I admit it's not really haunted, but when I say it to people they spend more time looking at it. HE HE! It's about 42" tall by 21 1/2" wide. I found a bunch of scraps of mahogany at work so I saved them. When I accumulated enough I glued them all together into a large panel. I put my longer pieces in the center to make the feathers. The size of the scraps dictated the shape of the tiki mask.
I never planned on wearing it, but I went ahead and hollowed out the back side to make it less weighty. It wouldn't be a very good mask anyway since there are no eye holes.
I painted it with acrylic paints. I used bright colors like red, yellow, white and orange. After the paint dried, I brushed Minwax "Early American" stain onto it, and then quickly wiped it back off. That gave it an antique look. The teeth were painted with bright undiluted white paint, and then after staining they look old and weathered, with dark in the pits of the grain.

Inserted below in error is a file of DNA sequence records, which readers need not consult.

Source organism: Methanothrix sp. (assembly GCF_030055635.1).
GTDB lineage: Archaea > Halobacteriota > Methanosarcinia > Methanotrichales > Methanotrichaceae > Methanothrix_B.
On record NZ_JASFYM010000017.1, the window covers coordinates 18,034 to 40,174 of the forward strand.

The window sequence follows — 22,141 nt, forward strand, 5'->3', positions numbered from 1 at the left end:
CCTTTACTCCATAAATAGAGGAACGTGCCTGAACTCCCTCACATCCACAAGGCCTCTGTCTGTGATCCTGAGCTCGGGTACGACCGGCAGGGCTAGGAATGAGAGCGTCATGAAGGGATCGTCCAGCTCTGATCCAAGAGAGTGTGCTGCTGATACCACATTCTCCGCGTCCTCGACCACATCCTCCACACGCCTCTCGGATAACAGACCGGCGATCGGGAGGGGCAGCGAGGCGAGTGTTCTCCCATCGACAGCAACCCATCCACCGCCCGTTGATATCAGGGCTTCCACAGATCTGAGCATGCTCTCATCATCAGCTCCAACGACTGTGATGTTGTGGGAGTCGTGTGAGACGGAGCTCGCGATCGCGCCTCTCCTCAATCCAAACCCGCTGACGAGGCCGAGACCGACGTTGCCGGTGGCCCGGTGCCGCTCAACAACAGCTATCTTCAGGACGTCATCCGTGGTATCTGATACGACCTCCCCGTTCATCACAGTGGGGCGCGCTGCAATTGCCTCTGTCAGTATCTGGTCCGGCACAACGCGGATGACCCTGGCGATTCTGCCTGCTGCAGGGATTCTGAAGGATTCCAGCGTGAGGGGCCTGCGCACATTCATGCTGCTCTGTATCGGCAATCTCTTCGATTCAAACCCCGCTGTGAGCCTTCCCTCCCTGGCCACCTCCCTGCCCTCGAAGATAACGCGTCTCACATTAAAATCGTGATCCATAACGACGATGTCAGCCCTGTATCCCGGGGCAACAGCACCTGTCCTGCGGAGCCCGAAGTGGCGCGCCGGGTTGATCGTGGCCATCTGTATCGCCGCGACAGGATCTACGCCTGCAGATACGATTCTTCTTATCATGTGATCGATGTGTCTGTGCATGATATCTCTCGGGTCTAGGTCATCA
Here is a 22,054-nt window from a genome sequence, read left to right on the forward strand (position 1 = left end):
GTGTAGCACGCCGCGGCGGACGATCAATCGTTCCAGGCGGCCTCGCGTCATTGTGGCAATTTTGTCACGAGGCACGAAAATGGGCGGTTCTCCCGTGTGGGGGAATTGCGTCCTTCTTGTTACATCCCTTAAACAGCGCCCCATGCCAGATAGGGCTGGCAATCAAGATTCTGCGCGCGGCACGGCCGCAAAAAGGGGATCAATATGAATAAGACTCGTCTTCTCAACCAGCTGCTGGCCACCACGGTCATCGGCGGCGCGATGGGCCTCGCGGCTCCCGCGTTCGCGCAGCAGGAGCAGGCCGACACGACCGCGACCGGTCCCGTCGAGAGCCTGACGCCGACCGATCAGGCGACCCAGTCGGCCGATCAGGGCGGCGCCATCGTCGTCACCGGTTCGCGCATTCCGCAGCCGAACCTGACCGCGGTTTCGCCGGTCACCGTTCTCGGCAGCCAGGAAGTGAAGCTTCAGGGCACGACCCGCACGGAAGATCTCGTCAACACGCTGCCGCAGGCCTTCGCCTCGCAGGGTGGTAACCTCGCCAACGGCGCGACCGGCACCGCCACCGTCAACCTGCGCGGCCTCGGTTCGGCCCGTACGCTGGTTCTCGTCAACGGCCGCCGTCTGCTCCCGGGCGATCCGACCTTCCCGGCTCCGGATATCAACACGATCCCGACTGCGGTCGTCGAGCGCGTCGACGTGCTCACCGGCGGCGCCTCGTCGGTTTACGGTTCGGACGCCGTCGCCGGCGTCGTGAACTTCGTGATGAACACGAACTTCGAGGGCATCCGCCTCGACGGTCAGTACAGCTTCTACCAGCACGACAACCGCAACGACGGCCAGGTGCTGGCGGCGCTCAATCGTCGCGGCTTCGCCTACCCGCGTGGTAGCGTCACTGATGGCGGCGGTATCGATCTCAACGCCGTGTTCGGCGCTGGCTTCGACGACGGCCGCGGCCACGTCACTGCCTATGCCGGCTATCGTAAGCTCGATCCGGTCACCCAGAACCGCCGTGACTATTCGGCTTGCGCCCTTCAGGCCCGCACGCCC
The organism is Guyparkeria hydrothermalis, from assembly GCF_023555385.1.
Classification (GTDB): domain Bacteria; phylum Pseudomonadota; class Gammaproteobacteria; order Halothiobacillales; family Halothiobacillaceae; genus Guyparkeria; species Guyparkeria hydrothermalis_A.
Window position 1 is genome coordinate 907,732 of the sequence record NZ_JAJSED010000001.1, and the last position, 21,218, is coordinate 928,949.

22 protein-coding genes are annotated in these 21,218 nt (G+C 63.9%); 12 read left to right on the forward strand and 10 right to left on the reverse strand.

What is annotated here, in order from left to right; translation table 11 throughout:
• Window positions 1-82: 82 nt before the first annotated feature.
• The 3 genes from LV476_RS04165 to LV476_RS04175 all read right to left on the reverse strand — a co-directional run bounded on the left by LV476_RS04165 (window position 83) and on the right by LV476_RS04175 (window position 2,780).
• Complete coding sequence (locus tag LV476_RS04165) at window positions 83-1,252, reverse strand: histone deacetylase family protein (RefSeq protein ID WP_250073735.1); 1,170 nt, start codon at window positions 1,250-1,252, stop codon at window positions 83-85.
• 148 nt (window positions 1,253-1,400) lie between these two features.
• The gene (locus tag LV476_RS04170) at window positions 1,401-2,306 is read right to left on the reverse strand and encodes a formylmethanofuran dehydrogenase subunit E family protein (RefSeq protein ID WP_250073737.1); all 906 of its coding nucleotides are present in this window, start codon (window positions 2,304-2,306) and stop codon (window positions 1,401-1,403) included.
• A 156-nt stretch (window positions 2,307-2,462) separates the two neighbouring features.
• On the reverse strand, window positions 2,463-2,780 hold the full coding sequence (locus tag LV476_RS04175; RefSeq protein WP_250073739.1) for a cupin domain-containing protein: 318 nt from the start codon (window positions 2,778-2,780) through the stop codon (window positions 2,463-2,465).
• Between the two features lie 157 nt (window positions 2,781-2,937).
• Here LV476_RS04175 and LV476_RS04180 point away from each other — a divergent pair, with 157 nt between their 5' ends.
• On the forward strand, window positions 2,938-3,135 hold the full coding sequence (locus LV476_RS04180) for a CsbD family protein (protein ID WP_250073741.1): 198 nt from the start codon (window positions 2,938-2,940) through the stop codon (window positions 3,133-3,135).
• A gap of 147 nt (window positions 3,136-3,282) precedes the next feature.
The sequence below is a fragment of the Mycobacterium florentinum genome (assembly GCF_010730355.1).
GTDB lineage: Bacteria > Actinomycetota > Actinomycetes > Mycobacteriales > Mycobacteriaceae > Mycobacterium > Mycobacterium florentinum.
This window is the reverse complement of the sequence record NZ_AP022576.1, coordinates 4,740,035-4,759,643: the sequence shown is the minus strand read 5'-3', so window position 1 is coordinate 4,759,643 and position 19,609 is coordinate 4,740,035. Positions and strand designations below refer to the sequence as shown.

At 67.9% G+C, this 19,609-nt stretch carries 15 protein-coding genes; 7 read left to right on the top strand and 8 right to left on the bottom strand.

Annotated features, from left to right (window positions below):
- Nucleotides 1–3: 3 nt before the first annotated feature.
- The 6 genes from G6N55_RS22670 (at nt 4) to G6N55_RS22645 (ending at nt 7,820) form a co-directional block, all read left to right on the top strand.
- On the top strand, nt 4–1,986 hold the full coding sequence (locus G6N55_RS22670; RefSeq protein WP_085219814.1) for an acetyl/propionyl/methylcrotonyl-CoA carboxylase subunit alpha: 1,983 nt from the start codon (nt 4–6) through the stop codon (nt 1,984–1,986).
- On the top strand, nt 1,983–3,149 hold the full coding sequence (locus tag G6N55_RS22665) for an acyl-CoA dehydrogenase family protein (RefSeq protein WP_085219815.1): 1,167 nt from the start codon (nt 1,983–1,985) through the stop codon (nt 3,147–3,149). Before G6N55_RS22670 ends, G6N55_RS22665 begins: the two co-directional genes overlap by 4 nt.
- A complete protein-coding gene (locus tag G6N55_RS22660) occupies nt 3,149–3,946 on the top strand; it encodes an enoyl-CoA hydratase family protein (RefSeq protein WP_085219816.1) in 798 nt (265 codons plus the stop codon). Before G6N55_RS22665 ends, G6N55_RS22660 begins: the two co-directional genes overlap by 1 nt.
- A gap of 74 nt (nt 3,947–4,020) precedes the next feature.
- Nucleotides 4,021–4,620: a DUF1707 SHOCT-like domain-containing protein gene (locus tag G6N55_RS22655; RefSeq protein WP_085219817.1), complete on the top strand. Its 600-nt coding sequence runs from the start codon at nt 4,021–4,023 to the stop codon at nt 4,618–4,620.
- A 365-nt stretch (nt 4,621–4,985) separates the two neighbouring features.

I thinned down the orange and yellow paint for the feathers with water so the wood grain would show through.
The background is made from river cane. I thought it was skinny little pieces of bamboo but it's not. I bought a bag of it at a craft store. I captured it all inside a frame of bamboo pieces I split in half on a bandsaw. All of it is glued to a 1/4" thick sheet of plywood. I tied the corners together with grass they use to make hula skirts.
Seems like lots of tikis I see have teeth completely encircling the mouth all the way around rather than a top and bottom row.
Maybe tikis are decendents of lamprey eels.